Driving tactical action on behalf of customers was something we were already doing well at PandaDoc, before talking to the experts. Getting NPS data into Slack and other systems has been a pillar of our NPS program — this helps us take immediate action on issues that surface in feedback. One example: reaching out to an unhappy detractor and quickly fixing the issue that her NPS feedback brought to our attention.

However, learning how many companies drive strategic action on behalf of the customer in the following way, was eye-opening:

  • Collect customer feedback in a central repository (NPS, sales feedback, CS feedback, etc. — all combined together, somewhere like InMoment, UserVoice or ProductBoard.
  • Perform a 360° analysis of this data on a quarterly basis
  • Set up a monthly cross-functional cadence to decide which action to drive, and to track progress and accountability on ongoing courses of action

Fictional Examples of Driving Strategic Action:

Product Team

Diagnosis: Self-serve onboarding is our most common NPS complaint.  People often come away without understanding our platform’s core concepts.

Initiative: Improve self-serve onboarding to teach core concepts of the platform.

Success Team 

Diagnosis: Feedback about CS indicates all roles except admins are quite happy. Admins specifically have trouble understanding how to set user permissions, and they’d rather avoid going through training to learn something so small.

Initiative: Create micro-videos that explain to admins on how to manage user permissions.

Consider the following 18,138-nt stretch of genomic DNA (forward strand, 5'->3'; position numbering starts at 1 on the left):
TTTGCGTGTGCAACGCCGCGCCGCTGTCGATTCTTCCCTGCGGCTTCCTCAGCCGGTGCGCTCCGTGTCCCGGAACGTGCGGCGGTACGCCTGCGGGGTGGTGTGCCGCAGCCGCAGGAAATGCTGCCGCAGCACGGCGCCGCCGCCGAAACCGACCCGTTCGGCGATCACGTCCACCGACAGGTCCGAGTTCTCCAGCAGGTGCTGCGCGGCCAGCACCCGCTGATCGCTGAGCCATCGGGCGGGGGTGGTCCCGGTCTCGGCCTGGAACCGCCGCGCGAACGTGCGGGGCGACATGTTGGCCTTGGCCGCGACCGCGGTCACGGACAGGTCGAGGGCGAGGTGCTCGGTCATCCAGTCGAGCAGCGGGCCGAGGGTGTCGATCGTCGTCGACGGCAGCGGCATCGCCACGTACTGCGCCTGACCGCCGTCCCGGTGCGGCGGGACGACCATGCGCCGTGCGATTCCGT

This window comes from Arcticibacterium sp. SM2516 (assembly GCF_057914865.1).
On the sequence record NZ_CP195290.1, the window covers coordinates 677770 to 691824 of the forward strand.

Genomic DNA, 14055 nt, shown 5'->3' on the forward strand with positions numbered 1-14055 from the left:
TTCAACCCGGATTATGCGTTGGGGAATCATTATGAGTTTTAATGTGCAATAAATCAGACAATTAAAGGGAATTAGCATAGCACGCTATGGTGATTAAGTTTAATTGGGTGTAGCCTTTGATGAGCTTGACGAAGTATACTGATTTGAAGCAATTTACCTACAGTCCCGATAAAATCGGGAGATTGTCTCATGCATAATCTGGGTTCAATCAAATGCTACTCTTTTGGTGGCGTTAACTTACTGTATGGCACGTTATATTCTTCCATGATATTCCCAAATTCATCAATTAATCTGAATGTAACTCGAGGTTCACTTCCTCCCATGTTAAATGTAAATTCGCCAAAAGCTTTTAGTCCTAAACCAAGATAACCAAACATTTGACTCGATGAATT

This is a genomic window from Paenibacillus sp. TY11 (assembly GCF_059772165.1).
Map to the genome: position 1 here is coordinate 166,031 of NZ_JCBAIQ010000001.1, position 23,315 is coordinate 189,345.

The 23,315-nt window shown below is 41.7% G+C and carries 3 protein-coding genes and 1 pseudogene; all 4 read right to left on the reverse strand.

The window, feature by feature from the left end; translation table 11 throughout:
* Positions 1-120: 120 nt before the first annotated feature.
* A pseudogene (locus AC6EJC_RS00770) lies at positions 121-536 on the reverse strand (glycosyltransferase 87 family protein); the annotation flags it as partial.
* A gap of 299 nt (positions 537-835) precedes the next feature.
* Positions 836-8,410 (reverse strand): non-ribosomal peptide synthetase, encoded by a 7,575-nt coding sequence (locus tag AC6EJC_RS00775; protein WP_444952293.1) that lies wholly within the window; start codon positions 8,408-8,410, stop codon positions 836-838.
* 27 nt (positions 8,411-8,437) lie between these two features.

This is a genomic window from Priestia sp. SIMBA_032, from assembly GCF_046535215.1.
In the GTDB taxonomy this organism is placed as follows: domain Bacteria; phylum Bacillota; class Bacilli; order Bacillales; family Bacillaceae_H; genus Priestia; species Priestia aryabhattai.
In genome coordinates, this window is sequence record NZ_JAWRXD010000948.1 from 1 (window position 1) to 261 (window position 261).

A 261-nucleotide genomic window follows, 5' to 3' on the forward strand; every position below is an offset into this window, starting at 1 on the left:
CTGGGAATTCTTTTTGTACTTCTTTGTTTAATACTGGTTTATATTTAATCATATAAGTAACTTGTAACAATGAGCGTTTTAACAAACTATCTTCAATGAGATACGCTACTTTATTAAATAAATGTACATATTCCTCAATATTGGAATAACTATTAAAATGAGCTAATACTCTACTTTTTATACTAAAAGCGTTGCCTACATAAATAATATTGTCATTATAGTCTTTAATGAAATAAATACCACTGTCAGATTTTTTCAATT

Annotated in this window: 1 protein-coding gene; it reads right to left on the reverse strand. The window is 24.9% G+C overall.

Support Team

Diagnosis: NPS feedback indicates enterprise customers are unhappy with the time it takes to resolve support interactions involving custom features. 

Initiative:  Route tickets from enterprise customers directly to senior agents who have the expertise and product knowledge to resolve their issues.

Marketing 

Diagnosis: Many of the leads we’re attracting cannot benefit from our core value proposition.

Initiative: Better align their SEM campaigns and landing pages with promises that the product can fulfill.

Your metrics should flow from your unique business strategy

NPS has been sold by some as the be-all / end-all metric of a customer-centricity program. But this approach can be harmful.

While NPS is often a great way to understand brand-level sentiment, it makes sense to layer on additional metrics as your CX program progresses.

Jessica Pfeifer at Wootric and Allison Dickin at UserLeap agree on the idea that your CX metrics should flow from what’s most critical to your business’ success.

“You’ll be able to benchmark and track trends over time when you complement NPS with established metrics like CSAT, PSAT, or Customer Effort Score at critical touchpoints in the customer journey,” says Pfeifer.